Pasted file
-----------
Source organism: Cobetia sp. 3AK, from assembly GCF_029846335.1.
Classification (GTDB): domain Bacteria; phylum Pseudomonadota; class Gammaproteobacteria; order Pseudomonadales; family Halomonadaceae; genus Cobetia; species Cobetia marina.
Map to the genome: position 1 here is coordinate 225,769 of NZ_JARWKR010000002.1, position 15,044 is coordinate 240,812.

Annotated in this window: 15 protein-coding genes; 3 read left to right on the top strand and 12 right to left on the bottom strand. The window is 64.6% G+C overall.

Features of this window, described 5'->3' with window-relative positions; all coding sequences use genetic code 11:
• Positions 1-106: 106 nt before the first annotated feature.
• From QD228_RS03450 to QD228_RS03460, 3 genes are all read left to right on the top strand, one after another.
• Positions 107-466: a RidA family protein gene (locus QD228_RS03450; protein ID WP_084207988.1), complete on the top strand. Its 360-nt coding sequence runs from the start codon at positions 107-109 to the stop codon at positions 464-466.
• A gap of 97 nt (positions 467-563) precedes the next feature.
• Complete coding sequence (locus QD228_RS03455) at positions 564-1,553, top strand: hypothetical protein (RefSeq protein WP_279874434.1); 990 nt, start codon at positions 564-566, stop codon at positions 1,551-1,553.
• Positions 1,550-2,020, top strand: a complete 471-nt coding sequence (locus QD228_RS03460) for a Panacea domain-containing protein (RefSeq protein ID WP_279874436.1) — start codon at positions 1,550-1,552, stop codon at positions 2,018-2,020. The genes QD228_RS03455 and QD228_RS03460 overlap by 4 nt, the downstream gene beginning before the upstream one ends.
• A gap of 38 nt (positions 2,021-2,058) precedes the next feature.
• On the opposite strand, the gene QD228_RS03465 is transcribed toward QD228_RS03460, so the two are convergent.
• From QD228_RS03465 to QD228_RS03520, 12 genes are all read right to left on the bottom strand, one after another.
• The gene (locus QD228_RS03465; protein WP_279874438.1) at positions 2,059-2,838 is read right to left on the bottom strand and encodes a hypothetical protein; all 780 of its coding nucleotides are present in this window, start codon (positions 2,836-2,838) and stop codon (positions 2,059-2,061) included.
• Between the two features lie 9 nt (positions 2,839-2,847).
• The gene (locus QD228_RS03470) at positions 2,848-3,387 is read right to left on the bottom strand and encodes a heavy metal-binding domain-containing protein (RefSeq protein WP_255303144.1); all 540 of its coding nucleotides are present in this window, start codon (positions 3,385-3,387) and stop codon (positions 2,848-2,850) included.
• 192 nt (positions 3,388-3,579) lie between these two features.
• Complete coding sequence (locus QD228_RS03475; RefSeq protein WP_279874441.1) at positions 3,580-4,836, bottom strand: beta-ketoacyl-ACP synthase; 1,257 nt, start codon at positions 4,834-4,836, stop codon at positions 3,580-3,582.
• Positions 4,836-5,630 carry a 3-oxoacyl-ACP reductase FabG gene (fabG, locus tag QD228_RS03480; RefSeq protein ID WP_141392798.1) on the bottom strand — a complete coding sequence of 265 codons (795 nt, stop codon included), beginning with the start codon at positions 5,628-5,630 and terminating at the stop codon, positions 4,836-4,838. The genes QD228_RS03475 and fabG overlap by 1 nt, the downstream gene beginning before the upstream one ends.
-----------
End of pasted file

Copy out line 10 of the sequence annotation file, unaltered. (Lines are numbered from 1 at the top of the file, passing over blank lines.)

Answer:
• Complete coding sequence (locus QD228_RS03455) at positions 564-1,553, top strand: hypothetical protein (RefSeq protein WP_279874434.1); 990 nt, start codon at positions 564-566, stop codon at positions 1,551-1,553.